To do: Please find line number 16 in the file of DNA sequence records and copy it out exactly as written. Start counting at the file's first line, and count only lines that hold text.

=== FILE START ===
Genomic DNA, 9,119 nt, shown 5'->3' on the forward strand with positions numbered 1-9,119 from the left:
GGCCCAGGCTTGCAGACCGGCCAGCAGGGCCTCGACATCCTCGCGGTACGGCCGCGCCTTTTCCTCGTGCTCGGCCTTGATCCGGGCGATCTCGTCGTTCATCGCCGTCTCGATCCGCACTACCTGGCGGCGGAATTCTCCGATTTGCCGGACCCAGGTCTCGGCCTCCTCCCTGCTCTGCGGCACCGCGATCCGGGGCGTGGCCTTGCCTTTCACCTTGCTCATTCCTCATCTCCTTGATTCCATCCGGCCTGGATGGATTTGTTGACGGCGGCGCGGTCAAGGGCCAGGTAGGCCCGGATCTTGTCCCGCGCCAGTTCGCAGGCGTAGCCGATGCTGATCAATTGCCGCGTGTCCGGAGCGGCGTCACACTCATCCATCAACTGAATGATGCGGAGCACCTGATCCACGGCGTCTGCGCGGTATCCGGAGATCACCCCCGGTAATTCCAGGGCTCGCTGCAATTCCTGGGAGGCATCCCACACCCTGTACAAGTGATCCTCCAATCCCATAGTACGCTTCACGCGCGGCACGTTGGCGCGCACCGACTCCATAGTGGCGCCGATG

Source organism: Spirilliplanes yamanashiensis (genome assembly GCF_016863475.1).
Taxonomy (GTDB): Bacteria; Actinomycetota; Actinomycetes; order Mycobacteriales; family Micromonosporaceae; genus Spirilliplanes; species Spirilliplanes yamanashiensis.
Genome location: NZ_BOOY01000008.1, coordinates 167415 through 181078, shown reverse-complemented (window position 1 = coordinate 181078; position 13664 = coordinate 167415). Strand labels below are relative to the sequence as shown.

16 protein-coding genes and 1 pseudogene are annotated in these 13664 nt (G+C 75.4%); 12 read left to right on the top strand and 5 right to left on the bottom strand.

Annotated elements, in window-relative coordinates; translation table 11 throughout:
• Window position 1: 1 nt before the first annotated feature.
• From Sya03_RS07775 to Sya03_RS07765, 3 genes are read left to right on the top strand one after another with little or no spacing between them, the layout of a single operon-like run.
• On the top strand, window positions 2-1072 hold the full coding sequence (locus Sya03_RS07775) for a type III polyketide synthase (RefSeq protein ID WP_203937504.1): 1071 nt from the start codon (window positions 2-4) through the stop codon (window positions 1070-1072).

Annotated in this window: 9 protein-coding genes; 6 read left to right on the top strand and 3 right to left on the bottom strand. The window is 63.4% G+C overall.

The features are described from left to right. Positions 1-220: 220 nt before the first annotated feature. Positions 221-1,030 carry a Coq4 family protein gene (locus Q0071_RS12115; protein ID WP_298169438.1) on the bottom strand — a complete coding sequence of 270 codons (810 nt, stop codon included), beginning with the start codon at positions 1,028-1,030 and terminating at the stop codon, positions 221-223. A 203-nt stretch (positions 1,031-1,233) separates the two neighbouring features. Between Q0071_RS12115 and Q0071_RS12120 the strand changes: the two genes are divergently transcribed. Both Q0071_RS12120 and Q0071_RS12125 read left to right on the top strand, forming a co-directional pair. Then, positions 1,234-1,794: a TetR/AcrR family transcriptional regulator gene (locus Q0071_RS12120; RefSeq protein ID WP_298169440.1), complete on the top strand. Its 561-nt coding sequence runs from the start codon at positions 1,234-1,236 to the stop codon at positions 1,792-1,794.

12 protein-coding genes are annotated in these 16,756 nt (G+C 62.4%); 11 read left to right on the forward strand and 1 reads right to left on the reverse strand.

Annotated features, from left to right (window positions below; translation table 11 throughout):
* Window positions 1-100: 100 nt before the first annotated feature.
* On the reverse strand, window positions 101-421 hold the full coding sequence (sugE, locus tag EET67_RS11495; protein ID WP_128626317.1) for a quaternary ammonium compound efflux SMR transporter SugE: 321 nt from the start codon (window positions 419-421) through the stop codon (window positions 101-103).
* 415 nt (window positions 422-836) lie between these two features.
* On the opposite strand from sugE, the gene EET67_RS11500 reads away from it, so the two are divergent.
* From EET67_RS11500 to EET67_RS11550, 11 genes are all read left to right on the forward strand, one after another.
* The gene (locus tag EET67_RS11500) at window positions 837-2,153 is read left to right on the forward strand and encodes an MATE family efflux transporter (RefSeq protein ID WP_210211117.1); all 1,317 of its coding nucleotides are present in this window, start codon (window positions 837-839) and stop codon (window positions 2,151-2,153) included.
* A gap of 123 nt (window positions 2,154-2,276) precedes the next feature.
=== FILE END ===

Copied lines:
* On the reverse strand, window positions 101-421 hold the full coding sequence (sugE, locus tag EET67_RS11495; protein ID WP_128626317.1) for a quaternary ammonium compound efflux SMR transporter SugE: 321 nt from the start codon (window positions 419-421) through the stop codon (window positions 101-103).